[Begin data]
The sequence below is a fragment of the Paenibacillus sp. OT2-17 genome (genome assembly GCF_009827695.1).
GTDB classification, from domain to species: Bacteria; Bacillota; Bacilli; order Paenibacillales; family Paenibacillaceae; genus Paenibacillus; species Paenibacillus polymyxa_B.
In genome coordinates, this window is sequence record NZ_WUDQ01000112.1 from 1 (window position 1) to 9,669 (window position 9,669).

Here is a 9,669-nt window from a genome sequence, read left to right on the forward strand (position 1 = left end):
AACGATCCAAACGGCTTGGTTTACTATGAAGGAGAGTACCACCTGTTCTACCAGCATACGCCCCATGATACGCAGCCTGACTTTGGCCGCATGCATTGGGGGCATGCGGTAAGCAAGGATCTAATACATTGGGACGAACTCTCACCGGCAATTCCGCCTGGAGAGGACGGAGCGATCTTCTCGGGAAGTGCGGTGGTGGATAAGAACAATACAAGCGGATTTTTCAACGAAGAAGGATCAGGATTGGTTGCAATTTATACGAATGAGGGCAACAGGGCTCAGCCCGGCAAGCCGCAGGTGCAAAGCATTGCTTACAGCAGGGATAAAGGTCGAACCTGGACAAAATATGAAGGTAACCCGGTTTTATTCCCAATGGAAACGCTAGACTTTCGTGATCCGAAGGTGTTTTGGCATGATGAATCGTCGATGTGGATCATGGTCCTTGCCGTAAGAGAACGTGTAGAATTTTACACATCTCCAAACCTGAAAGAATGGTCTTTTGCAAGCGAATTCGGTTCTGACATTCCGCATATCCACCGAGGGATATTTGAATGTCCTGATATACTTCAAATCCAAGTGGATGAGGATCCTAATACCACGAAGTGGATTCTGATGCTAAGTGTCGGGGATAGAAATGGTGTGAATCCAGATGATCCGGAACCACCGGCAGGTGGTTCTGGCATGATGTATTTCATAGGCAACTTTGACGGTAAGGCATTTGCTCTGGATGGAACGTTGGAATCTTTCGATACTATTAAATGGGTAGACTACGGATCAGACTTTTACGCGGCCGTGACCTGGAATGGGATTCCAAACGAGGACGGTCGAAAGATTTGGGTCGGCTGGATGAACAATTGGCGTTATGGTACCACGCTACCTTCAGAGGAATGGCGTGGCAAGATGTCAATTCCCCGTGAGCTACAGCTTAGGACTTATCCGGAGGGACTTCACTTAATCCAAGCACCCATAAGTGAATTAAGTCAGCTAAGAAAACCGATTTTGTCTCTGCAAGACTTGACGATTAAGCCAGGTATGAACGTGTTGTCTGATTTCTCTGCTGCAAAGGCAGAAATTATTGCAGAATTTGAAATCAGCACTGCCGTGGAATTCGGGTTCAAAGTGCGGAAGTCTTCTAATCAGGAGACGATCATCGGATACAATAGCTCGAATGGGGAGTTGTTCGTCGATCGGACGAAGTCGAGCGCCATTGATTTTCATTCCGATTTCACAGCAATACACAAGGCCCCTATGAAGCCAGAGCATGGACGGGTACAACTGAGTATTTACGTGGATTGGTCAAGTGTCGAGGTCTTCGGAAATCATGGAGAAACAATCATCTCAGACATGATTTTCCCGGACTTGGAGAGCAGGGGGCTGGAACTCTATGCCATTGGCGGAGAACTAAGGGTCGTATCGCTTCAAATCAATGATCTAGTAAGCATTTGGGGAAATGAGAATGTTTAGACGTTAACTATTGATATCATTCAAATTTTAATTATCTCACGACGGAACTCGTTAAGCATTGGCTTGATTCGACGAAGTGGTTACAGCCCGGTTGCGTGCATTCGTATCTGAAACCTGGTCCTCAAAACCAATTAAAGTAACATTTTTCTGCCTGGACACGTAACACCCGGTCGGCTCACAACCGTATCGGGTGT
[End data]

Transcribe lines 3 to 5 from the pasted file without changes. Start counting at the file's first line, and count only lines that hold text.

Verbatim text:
In genome coordinates, this window is sequence record NZ_WUDQ01000112.1 from 1 (window position 1) to 9,669 (window position 9,669).

Here is a 9,669-nt window from a genome sequence, read left to right on the forward strand (position 1 = left end):
AACGATCCAAACGGCTTGGTTTACTATGAAGGAGAGTACCACCTGTTCTACCAGCATACGCCCCATGATACGCAGCCTGACTTTGGCCGCATGCATTGGGGGCATGCGGTAAGCAAGGATCTAATACATTGGGACGAACTCTCACCGGCAATTCCGCCTGGAGAGGACGGAGCGATCTTCTCGGGAAGTGCGGTGGTGGATAAGAACAATACAAGCGGATTTTTCAACGAAGAAGGATCAGGATTGGTTGCAATTTATACGAATGAGGGCAACAGGGCTCAGCCCGGCAAGCCGCAGGTGCAAAGCATTGCTTACAGCAGGGATAAAGGTCGAACCTGGACAAAATATGAAGGTAACCCGGTTTTATTCCCAATGGAAACGCTAGACTTTCGTGATCCGAAGGTGTTTTGGCATGATGAATCGTCGATGTGGATCATGGTCCTTGCCGTAAGAGAACGTGTAGAATTTTACACATCTCCAAACCTGAAAGAATGGTCTTTTGCAAGCGAATTCGGTTCTGACATTCCGCATATCCACCGAGGGATATTTGAATGTCCTGATATACTTCAAATCCAAGTGGATGAGGATCCTAATACCACGAAGTGGATTCTGATGCTAAGTGTCGGGGATAGAAATGGTGTGAATCCAGATGATCCGGAACCACCGGCAGGTGGTTCTGGCATGATGTATTTCATAGGCAACTTTGACGGTAAGGCATTTGCTCTGGATGGAACGTTGGAATCTTTCGATACTATTAAATGGGTAGACTACGGATCAGACTTTTACGCGGCCGTGACCTGGAATGGGATTCCAAACGAGGACGGTCGAAAGATTTGGGTCGGCTGGATGAACAATTGGCGTTATGGTACCACGCTACCTTCAGAGGAATGGCGTGGCAAGATGTCAATTCCCCGTGAGCTACAGCTTAGGACTTATCCGGAGGGACTTCACTTAATCCAAGCACCCATAAGTGAATTAAGTCAGCTAAGAAAACCGATTTTGTCTCTGCAAGACTTGACGATTAAGCCAGGTATGAACGTGTTGTCTGATTTCTCTGCTGCAAAGGCAGAAATTATTGCAGAATTTGAAATCAGCACTGCCGTGGAATTCGGGTTCAAAGTGCGGAAGTCTTCTAATCAGGAGACGATCATCGGATACAATAGCTCGAATGGGGAGTTGTTCGTCGATCGGACGAAGTCGAGCGCCATTGATTTTCATTCCGATTTCACAGCAATACACAAGGCCCCTATGAAGCCAGAGCATGGACGGGTACAACTGAGTATTTACGTGGATTGGTCAAGTGTCGAGGTCTTCGGAAATCATGGAGAAACAATCATCTCAGACATGATTTTCCCGGACTTGGAGAGCAGGGGGCTGGAACTCTATGCCATTGGCGGAGAACTAAGGGTCGTATCGCTTCAAATCAATGATCTAGTAAGCATTTGGGGAAATGAGAATGTTTAGACGTTAACTATTGATATCATTCAAATTTTAATTATCTCACGACGGAACTCGTTAAGCATTGGCTTGATTCGACGAAGTGGTTACAGCCCGGTTGCGTGCATTCGTATCTGAAACCTGGTCCTCAAAACCAATTAAAGTAACATTTTTCTGCCTGGACACGTAACACCCGGTCGGCTCACAACCGTATCGGGTGT